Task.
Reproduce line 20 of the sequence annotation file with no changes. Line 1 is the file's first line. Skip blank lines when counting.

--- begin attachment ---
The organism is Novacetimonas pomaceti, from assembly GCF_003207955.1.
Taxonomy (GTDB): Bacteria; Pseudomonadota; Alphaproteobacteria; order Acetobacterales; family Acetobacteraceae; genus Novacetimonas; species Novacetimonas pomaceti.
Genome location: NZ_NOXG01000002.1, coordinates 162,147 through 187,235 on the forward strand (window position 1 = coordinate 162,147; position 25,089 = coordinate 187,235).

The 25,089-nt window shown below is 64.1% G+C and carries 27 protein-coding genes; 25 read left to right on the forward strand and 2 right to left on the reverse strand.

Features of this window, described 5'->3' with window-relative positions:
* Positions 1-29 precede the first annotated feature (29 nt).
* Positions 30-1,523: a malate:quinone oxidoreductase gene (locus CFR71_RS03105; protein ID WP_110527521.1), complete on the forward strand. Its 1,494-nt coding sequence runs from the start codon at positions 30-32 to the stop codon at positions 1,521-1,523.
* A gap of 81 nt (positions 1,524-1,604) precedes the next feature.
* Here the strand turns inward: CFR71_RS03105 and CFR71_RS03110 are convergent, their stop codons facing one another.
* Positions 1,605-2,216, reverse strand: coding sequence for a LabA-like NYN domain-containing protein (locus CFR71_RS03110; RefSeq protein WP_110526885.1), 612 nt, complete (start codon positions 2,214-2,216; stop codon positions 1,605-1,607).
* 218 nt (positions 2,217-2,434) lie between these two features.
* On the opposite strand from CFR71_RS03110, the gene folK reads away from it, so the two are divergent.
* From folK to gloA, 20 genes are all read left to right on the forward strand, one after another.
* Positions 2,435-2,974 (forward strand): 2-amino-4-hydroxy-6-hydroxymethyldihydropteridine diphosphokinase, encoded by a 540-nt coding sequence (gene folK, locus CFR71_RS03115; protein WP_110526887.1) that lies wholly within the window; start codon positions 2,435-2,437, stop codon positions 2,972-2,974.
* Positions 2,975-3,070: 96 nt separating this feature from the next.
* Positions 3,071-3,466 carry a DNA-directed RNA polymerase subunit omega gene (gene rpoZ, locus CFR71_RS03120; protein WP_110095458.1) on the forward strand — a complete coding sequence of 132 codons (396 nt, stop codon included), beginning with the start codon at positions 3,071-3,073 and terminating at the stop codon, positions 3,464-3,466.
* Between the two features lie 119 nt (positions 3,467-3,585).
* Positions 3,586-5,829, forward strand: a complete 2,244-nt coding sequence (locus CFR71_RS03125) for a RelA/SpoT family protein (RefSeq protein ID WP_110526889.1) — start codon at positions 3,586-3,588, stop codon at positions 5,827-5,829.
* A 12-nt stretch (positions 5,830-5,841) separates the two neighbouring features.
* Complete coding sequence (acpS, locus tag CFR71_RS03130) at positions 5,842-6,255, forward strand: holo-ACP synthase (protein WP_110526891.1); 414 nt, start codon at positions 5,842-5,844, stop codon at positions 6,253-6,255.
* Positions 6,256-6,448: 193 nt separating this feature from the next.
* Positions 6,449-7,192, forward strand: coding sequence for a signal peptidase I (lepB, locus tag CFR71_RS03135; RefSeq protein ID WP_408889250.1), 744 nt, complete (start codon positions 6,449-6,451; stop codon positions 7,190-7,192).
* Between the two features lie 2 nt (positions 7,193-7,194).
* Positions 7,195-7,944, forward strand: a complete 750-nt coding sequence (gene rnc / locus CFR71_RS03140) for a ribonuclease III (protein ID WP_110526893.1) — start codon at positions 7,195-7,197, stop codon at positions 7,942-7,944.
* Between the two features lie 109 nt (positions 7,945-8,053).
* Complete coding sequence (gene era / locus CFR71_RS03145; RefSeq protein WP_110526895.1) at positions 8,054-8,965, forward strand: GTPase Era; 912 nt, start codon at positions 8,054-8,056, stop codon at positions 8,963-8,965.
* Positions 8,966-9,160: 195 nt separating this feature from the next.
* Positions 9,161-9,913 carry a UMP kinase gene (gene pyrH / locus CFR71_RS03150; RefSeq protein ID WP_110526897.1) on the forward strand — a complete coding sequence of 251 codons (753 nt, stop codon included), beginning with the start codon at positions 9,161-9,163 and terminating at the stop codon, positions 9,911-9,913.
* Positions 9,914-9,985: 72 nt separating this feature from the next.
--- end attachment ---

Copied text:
* Complete coding sequence (acpS, locus tag CFR71_RS03130) at positions 5,842-6,255, forward strand: holo-ACP synthase (protein WP_110526891.1); 414 nt, start codon at positions 5,842-5,844, stop codon at positions 6,253-6,255.